ANZ's Truckometer indicator is suggesting the economy will regain momentum by the end of the year after a mid-year dip.
The Truckometer is based on traffic flows on carefully selected roads which have provided a good pointer to economic activity, measured by gross domestic product, six months later.
Among leading indicators that counts as long-distance vision.
It fell 1.9 per cent last month, seasonally adjusted, which means it held on to half of its particularly sharp rise in May.
ANZ economist Sharon Zollner, who devised the indicator, said it suggested a weak GDP growth out-turn was in the offing for the June quarter, with some weakness persisting into the September quarter before a rebound in the December quarter.
"If you look through that hole it is a continuation of the fairly sluggish trend we have seen in the last couple of years, in line with the fairly sluggish trend in GDP growth," Zollner said.
"It's certainly not suggesting an economy that is ripping away, but it is good news compared with how it looked a couple of months ago."
May's jump in traffic had been particularly strong for trucks, which Zollner took to reflect an extremely strong end to the dairy season - a view supported, she believes, by the retractions of that increase in heavy traffic last month.
But May's strong rise in car traffic was largely maintained last month.
As it is light vehicle traffic which largely provides the overall indicator's six-month lead on GDP, that augurs well for late 2012, just as its weakness six months ago implied a loss of underlying momentum in the economy now.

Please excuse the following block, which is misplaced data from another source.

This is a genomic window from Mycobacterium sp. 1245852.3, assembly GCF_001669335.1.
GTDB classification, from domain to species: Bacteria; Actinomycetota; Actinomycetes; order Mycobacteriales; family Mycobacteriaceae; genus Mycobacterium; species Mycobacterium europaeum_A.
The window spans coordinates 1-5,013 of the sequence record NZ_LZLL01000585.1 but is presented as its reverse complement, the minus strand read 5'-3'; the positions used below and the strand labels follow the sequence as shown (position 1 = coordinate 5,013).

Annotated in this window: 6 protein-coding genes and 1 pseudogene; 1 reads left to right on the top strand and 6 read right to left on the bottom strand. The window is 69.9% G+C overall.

"There is a lot going on in the New Zealand economy at present," Zollner said.
"Prudent debt repayment is going head-to-head with a broadening housing market upswing. An exceptional growing season has now come to an end, the global outlook is worsening, commodity prices are volatile, an earthquake rebuild is pending."
It made for mixed messages from the economic data, including traffic flows.
"But it is certainly encouraging that the downward trend in the Truckometer evident at the end of last year now looks more like a pothole than the start of a slippery slope."
Meanwhile, the ANZ-Roy Morgan consumer confidence survey has recovered most of last month's drop.
Optimists outnumber pessimists by a net 10.5 per cent compared with 5.8 per cent in June. Auckland is the most upbeat region.
"Consumer confidence has been bouncing along a flat trend for over a year now, at a level that shows consumers remain wary," Zollner said.
On balance consumers still feel worse off than they were a year ago, by a net 9 per cent, little changed from June's 10 per cent.
But more consider it a good time to buy a major household item - a net 32 per cent compared with 20 per cent last month.
A net 20 per cent expect to be better off financially in a year's time, the same as in the June survey.
Their view of the outlook for the economy as a whole is less negative than a month ago, a net 10 per cent expecting bad times compared with a net 19 per cent pessimistic last month.
Zollner said the bank's composite indicator which draws on responses to both its monthly business and consumer sentiment surveys was a better guide to prospects than either survey alone.
"This composite indicator is flagging 2.4 per cent growth by the end of the year," Zollner said.
"Subsequent falls in readings from the Business Outlook survey suggest it is likely to fall over coming months, however, unless we see a decent climb in consumer confidence from here."